William James puts the thought like this in his Principles of Psychology:
It seems as if the elementary psychic fact were not thought or this thought or that thought, but my thought, every thought being owned. Neither contemporaneity, not proximity in space, nor similarity of quality and content are able to fuse thoughts together when are sundered by this barrier of belonging to different personal minds. The breaches between such thoughts are the most absolute in nature.What James writes here is true; the breaches between my thought and your thought, those streaming and ethereal flows which we denote as mine and yours, can never be crossed. I can speak with you; I can write to you; I can walk with you; I could kiss you or hold you; but there is a part of you with which I can have no intimacy, no direct knowledge. I can not experience what you experience, not at all.
|This picture strikes me as representative of loneliness. |
Each triumph requires a step out and away, even if one is in the center of a crowd.
Or, we can simplify, hoping to ease loneliness through the common currency of human nature. This path looks to ignore the culture heaped on top of the organism. So, instead of tasting our food, we simply eat it. We forgo poetry for prose, dancing for exercise, singing for speaking. We hope in this way to come to know ourselves as part of a deep history of human life, attempting to plunge our personal stream of thought into the general and deep waters of nature. This tactic, however, leads not to connection, but to self-annihilation. Loneliness can not be cured by generalities, but through concreteness. I do not want you to love my general self, but my specific self. And it is not you in your generality that is an object of my curiosity and possible love, but you, that concrete you, the you that is owned by you and not public property.
These thoughts on the unrelenting solitude of living came to me last night. I was thinking about this blog, about facebook, about message boards, about this new way of relating to the world. We take ourselves and our thoughts, and we hurl them out into space quite blindly. Then, we wait to see what sort of impact they make. It occurs to me that this behavior is bat-like, blind and sending out signals, hoping to make out a world by calculating the angles of their rebound. Bats are content not to see directly; they make their way forward, living their entire lives through indirection.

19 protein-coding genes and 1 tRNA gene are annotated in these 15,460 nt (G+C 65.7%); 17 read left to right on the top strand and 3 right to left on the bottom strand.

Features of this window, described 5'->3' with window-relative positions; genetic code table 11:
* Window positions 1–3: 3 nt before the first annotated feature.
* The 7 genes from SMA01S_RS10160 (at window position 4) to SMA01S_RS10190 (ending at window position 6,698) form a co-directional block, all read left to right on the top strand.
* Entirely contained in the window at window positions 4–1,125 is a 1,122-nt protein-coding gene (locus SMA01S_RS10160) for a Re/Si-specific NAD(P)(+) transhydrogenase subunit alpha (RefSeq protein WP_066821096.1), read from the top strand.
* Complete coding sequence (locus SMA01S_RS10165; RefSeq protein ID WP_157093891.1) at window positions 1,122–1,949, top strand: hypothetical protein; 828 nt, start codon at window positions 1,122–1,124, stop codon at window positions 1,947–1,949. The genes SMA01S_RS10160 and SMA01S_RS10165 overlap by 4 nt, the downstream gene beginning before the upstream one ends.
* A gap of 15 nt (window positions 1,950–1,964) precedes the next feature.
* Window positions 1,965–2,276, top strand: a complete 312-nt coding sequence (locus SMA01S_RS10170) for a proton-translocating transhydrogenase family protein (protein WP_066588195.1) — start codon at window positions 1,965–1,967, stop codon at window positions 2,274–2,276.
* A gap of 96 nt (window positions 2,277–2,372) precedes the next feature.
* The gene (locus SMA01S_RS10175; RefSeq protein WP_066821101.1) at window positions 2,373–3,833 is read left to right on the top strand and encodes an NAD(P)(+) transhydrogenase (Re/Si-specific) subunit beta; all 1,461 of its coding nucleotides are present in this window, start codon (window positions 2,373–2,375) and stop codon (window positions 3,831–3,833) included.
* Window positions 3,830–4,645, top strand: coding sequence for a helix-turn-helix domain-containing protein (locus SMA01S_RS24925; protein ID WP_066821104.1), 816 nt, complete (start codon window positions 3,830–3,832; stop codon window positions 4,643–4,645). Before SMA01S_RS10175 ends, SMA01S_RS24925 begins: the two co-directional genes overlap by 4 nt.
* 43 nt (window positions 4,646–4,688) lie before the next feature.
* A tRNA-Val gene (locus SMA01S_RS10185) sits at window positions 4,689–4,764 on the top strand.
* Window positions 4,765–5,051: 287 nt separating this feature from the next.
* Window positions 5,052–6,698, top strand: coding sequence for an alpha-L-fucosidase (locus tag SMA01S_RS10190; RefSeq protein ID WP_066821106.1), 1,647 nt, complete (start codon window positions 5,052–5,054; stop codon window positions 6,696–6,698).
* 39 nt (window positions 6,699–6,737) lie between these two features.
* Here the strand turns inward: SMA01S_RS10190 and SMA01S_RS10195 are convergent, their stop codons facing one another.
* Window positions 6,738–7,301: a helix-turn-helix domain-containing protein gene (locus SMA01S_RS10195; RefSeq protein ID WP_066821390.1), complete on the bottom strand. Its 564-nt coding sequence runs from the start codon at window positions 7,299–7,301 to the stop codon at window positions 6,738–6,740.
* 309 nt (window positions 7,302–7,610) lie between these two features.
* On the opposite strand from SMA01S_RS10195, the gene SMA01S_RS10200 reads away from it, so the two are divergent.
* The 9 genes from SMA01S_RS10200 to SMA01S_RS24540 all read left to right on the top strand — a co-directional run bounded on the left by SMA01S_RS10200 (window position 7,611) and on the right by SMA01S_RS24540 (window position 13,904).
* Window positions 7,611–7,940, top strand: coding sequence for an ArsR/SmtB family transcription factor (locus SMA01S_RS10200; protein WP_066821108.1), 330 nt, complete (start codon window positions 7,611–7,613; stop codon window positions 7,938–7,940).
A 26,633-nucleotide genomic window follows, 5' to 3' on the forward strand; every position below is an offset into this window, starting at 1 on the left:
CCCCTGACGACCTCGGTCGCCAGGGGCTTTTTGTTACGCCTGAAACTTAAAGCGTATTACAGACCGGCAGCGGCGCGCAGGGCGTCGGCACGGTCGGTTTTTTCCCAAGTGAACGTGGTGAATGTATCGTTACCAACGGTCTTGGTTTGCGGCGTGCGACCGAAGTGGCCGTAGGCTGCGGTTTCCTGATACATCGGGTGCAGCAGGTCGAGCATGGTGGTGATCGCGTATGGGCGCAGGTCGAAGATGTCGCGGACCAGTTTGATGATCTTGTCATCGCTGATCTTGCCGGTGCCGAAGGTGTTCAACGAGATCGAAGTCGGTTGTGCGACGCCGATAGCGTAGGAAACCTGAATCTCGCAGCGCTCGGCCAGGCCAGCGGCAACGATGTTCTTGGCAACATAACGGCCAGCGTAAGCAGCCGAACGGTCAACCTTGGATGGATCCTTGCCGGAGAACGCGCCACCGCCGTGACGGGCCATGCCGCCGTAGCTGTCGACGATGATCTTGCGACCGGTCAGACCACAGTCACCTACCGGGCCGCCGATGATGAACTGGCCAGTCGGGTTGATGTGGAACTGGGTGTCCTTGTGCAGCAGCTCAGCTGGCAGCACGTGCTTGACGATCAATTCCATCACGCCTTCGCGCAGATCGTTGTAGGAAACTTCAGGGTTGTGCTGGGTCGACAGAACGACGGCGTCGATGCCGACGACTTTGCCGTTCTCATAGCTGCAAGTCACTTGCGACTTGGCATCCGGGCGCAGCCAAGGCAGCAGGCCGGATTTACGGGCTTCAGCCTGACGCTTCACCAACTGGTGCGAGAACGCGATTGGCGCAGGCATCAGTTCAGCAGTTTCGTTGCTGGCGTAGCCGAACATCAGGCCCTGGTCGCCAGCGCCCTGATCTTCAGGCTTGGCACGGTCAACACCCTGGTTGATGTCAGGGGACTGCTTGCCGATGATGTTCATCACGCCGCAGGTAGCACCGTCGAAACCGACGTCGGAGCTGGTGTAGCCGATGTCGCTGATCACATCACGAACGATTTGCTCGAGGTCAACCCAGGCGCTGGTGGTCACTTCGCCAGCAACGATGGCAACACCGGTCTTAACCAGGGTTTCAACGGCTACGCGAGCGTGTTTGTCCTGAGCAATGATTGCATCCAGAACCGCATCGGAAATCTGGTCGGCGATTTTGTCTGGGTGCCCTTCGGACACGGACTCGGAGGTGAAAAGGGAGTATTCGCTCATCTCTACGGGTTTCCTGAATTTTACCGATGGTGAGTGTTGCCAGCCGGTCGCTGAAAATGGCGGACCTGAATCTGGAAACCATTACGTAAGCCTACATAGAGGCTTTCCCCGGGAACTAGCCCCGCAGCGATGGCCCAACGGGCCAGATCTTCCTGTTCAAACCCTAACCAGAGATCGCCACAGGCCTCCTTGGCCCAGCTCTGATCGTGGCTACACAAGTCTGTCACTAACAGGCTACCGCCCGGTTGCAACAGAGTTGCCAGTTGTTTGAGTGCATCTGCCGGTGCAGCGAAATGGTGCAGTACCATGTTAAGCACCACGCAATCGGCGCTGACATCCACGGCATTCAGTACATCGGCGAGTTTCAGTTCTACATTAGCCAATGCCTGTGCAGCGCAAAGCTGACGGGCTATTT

I have been studying the philosopher C.S. Peirce's theory of signs. He believed that each experience, the whole teeming world of thought and object, worked as signs--indirectly. One implication of his theory is that we have no ground, no resting place. Our lives bend and refract in response to experience. The challenge of life is not in knowing or understanding, but in continuing, in enduring. As Wittgenstein says, the most fundamental question that recurs is always: "Where to go from here?" Metaphysical questions like "Who am I?" Or "What is the nature of reality?" take their meaning and direction from the experiences that prompted the questions, and the value of the answers we give to them has to be taken in terms of the directions they send us.
If this is the case, then perhaps the remedy to the irreducible isolation of simply being an individual, is not so much in knowing the other or understanding him or her. This would be looking for a place to rest, for certainty among the flux of life. But certainty is not to be had, life flows on, and thus the task of life is not to share experience. Instead, the difficulty is in finding travelling companions--folks who are willing to travel the same stretch of road for a while, even if they can't or even don't want to peer into your soul. After all, loneliness does not seek knowledge; it just wants companionship.
There is a group of folks that I run with. Each of them is a strange bird. We all have different jobs, different talents, different politics, different senses of humor, different modes of intelligence. I cannot say that I know the inner life of these runners. I do not know them much at all. Come to think of it, I don't really want to know them. What I want from them is that they show up, that they join me for an hour or two a week. I want other people to run with me, beside me, not see through me.
This little squad of runners is not really a political unit. But I think it shows us something about politics. Community and companionship do not require many shared values. The requirement is that we move through our lives for brief moments in a common direction. This movement is made possible by the ability to live indifferently to the fact that you will never know what is happening in the mind of another person. We can do things with each other because we leave each other alone: at some point we are willing to say, "That person makes no sense to me," and run on. Though that person will never understand you, not fully, not completely, perhaps they will choose to accompany you.
In the abstract, our differences are final. We are each singular and irreducible to the other. The breach between my mind and yours is absolute. But in life the question is not how to overcome differences, but to live among them. Loneliness and togetherness is not a matter of knowing other people. It is a matter of living with them. The loneliness of the long distance runner is a condition of experience, and in a strange way, it is the embrace of this loneliness, the willingness not to live too close to others, that gives us the sufficiency of space to live together--and also, sometimes, to live on, despite being apart.